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How to add keyboard shortcuts using keyboardShortcut()

Paul Hudson    @twostraws   

Updated for Xcode 14.2

SwiftUI makes it easy to add keyboard shortcuts for devices that support it, such as iPadOS and macOS, all using the keyboardShortcut() modifier.

There are three ways you’ll want to use this modifier, so let’s start with the most basic: attaching a key to an existing action. For example, if we had a log in button and wanted to trigger its behavior when the user pressed Cmd+L we could do this:

Button("Log in") {

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Note that we don’t need to specify that we mean Cmd+L, because SwiftUI assumes the Command key is used unless we specify otherwise. If you run that code sample on an iPad, you’ll see that holding down the Cmd key brings up the keyboard shortcuts overlay, showing “Cmd+L Login” already – SwiftUI automatically figured out what our button did and made it available.

The words “Log in” in blue, indicating they are tappable. Below that is iPadOS's command palette showing the Log In command has the Cmd + L shortcut.

The second way to use keyboardShortcut() is to specify which modifier keys you actually want. As an example, this creates two more buttons, one using Shift+R to trigger a Run button, and another for Ctrl+Opt+Cmd+H to trigger a Home button:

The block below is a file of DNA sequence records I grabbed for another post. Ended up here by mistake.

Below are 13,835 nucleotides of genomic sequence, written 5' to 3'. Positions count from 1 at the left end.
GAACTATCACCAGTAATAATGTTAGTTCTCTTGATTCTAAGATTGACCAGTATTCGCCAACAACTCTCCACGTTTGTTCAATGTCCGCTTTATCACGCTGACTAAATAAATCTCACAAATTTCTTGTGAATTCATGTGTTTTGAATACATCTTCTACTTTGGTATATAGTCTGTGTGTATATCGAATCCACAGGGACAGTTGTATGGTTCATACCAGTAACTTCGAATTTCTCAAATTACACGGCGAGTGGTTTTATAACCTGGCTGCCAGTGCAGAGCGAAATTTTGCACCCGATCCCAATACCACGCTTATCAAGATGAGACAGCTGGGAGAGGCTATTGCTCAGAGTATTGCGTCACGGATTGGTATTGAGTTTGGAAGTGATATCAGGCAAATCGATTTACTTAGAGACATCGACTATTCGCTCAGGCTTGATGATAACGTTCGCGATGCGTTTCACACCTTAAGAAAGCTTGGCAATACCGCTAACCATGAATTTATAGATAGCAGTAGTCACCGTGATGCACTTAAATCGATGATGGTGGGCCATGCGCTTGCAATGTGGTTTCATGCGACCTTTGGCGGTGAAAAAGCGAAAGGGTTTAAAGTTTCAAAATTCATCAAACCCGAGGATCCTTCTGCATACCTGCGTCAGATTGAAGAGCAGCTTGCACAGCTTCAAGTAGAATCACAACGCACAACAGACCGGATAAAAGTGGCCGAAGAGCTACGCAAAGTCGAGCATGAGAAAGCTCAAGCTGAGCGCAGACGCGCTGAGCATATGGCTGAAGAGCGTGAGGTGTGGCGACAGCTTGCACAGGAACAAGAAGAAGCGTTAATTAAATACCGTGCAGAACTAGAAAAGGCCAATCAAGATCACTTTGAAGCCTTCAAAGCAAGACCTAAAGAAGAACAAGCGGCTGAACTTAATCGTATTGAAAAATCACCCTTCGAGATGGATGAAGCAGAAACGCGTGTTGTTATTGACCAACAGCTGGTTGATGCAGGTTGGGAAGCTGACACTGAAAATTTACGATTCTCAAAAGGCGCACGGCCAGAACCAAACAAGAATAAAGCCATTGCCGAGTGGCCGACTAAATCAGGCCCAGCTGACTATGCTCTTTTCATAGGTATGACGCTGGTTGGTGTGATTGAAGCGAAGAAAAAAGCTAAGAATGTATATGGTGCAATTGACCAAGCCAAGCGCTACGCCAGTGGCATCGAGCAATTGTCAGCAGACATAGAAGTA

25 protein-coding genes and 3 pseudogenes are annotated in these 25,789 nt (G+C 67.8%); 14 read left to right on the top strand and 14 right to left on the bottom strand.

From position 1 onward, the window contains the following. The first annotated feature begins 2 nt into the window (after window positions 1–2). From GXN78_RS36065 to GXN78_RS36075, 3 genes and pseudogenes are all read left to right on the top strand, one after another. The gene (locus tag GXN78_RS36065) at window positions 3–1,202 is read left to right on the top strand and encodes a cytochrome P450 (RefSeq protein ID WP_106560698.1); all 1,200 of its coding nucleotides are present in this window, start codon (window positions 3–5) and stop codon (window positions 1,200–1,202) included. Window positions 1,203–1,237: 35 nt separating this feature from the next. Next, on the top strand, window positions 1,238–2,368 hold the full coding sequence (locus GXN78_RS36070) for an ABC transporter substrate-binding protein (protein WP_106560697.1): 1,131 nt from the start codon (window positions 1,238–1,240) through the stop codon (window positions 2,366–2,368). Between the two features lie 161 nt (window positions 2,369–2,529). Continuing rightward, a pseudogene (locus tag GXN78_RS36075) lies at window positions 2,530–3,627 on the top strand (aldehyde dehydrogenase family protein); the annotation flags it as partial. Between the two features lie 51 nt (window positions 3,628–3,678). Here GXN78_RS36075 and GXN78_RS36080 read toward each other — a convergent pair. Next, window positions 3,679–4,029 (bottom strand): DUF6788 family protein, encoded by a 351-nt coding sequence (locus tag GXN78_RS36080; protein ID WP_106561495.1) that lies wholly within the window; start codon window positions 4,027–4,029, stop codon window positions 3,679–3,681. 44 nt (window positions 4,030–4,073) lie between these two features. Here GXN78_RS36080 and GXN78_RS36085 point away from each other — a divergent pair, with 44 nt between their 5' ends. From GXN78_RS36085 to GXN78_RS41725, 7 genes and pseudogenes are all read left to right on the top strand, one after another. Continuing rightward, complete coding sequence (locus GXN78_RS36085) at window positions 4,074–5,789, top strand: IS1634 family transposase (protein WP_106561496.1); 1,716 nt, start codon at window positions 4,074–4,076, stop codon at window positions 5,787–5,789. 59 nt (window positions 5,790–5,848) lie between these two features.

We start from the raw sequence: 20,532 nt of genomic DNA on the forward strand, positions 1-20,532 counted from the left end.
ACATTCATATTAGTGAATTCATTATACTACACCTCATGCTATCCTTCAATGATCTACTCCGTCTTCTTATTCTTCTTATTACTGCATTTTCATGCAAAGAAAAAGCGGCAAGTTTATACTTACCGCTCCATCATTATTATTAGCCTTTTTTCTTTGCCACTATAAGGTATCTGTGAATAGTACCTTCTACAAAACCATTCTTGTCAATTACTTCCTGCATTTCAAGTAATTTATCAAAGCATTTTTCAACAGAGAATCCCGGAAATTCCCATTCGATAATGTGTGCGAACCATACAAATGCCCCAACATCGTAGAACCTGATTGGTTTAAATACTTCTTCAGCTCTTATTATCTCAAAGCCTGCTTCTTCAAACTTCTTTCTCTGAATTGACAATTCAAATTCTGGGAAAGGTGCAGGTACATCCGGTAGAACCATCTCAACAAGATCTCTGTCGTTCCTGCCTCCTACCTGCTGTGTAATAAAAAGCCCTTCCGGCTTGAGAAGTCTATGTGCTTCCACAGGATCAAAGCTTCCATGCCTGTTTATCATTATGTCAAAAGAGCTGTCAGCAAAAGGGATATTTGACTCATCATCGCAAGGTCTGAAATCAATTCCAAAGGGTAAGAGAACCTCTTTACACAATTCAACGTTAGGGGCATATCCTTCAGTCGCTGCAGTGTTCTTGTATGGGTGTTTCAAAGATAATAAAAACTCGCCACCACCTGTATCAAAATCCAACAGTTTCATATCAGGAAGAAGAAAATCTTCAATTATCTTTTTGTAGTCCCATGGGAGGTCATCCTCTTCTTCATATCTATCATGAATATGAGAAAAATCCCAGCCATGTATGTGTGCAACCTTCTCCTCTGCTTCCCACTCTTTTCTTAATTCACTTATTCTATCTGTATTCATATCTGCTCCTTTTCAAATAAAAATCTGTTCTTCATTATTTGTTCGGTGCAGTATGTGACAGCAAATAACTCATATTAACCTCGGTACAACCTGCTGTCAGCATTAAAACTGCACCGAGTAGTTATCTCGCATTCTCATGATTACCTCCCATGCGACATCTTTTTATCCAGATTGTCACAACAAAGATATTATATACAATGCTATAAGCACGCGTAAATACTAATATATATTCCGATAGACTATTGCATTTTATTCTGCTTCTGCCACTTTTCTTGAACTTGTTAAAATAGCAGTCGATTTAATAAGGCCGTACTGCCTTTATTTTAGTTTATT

VStack {
    Button("Run") {
    .keyboardShortcut("r", modifiers: .shift)

    Button("Home") {
        print("Going home")
    .keyboardShortcut("h", modifiers: [.control, .option, .command])

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The words “Run” and “Home” in blue, indicating they are tappable. Below that is iPadOS's command palette showing that “Run” has the shortcut Shift + R, and “Home” has shortcut Ctrl + Opt + Cmd + H.

That shows you how to select one custom modifier, and how to select several modifiers at the same time.

The third and final way to use keyboardShortcut() is with one of its built-in keys, which are useful for hard to type keys such as Escape and arrows, and also for semantic keys, such as a cancellation action and a default action. Semantic keys are really useful – every time you’ve pressed Return to accept the default action of an alert, or pressed Escape to cancel an action, you’ve used semantic keys.

So, this creates a button with a default action shortcut, meaning that pressing Return will trigger it:

Button("Confirm Launch") {
    print("Launching drone…")

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The words “Confirm Launch” in blue, indicating they are tappable. Below that is iPadOS's command palette showing the Confirm Launch command has the Return or Enter shortcut.

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